When Steven Furtick started Elevation Church in early 2006, he had just 14 members. Fast-forward 7 years, the average attendance is reported as 11,719 people, as the success of Elevation Church has exceeded all expectations. The popularity of the church, along with the associated merchandising and book deals, has allowed Furtick to build the mansion of his dreams in Weddington, North Carolina.
The church has been successful with its finances as well as its attendance, and NBC Charlotte reports that Furtick is spending a lot of that money on a 16,000 square foot house with 7.5 bathrooms that is worth almost $1.4 million, based on building permits and contract value. Throw in the land it sits on, at $325,000, and the total cost is over $1.7 million, which is almost as much as the total the church gave to local outreach in 2012, which they reported as $1,852,789.
The home doesn't have Furtick's name on the deed, and NBC Charlotte reported that Furtick was very unwilling to answer their inquiries about it until he responded in a sermon on September 29th:
“I've been feeling sorry for myself because they tell me there's this news reporter trying to do this story where he wants to make our church look bad,” Furtick said in his sermon. “Now me and [my wife] Holly, this year, we're building a house. We've been looking for a piece of land to build a house for our family for a long time."
“It started to mess with me a little bit because I thought this ain't right. I didn't even build that house with money from the church. I built it with money from my books and I gave money to the church from the books and you start getting real defensive and being like this ain't right. This ain't right,” Furtick said.
Corbett responded to the article by saying that Furtick is paying for the five-bedroom house with income from his best-selling books, "Greater" and "Sun Stand Still." He told the Charlotte Observer that "it's not tied to the church in any way."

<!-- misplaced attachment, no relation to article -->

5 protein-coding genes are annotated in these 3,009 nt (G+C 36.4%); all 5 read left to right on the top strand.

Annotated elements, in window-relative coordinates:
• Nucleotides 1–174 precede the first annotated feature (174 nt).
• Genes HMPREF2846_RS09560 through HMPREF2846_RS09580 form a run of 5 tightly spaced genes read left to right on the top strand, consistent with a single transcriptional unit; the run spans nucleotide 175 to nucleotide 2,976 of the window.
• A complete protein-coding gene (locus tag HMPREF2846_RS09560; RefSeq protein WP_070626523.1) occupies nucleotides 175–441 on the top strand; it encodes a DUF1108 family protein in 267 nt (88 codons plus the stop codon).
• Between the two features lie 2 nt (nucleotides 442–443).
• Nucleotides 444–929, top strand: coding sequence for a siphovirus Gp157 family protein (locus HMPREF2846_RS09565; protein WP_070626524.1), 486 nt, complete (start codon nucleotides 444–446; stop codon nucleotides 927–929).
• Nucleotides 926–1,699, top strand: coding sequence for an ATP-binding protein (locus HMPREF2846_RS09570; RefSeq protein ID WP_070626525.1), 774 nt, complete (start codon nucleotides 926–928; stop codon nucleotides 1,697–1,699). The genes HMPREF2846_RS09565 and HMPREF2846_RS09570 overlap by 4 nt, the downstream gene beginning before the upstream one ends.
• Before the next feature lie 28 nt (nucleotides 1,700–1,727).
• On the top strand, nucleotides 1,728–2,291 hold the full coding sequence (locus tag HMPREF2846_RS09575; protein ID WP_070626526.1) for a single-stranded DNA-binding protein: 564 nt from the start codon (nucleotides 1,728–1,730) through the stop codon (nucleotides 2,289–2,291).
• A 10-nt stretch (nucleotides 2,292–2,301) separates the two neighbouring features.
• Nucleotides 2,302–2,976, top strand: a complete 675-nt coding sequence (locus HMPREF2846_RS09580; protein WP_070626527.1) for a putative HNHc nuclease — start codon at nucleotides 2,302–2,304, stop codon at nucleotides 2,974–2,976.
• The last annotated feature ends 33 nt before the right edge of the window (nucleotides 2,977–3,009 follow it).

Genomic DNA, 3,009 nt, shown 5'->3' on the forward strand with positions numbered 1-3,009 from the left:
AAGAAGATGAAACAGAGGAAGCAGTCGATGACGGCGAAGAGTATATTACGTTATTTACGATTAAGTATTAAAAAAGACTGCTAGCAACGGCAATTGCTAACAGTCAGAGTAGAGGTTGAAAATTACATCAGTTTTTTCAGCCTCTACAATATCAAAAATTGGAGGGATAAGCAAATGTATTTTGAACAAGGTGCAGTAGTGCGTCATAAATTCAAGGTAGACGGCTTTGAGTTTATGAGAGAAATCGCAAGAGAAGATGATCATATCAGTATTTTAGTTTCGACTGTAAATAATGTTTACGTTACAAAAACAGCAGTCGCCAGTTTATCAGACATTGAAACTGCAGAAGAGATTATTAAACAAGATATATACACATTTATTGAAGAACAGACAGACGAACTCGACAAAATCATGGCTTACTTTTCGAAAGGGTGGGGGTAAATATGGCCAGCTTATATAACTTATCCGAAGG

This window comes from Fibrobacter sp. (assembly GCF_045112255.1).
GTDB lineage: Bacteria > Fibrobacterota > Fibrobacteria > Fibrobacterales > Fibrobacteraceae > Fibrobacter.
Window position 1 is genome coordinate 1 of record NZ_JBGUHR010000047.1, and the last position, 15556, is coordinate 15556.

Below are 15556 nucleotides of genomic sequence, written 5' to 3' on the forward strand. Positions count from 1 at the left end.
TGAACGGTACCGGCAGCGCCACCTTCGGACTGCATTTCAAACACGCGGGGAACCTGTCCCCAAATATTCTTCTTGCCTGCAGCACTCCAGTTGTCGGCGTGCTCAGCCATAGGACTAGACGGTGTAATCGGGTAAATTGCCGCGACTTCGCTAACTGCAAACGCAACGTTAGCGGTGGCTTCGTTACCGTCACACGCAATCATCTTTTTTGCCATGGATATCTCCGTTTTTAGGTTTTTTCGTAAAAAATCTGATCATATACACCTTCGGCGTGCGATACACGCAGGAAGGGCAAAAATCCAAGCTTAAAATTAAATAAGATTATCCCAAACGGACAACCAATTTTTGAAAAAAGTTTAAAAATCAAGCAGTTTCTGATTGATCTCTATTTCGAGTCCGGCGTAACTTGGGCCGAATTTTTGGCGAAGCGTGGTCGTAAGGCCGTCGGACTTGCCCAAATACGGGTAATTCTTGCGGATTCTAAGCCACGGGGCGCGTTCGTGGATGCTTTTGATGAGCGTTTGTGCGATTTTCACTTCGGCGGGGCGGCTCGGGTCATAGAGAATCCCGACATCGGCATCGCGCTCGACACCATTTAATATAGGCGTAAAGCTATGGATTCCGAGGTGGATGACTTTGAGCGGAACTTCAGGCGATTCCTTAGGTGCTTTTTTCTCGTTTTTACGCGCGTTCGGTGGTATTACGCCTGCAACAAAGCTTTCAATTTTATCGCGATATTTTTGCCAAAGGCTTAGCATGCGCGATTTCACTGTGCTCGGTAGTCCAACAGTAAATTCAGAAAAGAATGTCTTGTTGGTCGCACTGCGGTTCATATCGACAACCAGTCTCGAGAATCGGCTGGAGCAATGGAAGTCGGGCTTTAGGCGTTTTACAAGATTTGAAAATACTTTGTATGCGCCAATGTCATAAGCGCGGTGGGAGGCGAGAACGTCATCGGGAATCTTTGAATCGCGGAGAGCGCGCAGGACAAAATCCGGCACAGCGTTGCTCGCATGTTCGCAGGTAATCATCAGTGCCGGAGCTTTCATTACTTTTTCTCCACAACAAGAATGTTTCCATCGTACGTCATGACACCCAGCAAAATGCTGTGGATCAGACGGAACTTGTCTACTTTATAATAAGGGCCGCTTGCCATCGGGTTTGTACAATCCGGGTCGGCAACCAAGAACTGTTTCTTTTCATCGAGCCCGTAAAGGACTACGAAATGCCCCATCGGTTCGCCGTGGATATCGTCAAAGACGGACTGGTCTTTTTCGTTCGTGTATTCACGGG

However, others dispute that, including Chris Rosebrough, who runs a protest podcast against "preacher profiteers" called Pirate Christian Radio. He commented, "There's no distinction between Elevation Church and Steven's books. The two get mashed together in a way that creates a real conflict because the job of the pastor is not to preach his book.” The books and the church are intertwined when it comes to branding and financing, as Elevation paid for full page ads promoting the book, as well as for air time for sermons featuring the book, according to NBC Charlotte.
Corbett explained that Furtick's name was not on the deed because “That’s for security and privacy of the family," though Ole Anthony of the Trinity Foundation commented that "The pastor should be the servant of his people. He should be the one that is most transparent. It saddens me to see what the church is becoming."
Elevation Church is now a mega-church which draws in worshippers at an astonishing rate, boasting up to 14,000 congregants on some weekends. They reported their average weekly attendance for 2012 at 11,719 people, collectively contributing an average weekly operating offering of $391,299.
Though Elevation Church says that it under goes a yearly voluntary audit by an outside accounting firm, C. Dewitt Foard and Col, P.A., in the interest of ensuring a "high level of financial accountability," NBC Charlotte reports that volunteers and employees are asked to sign a confidentiality agreement, which threatens to sue if anyone discloses church finances.
CORRECTION: A previous version of this article misstated the name of the trust on the deed of the home. It has been corrected.
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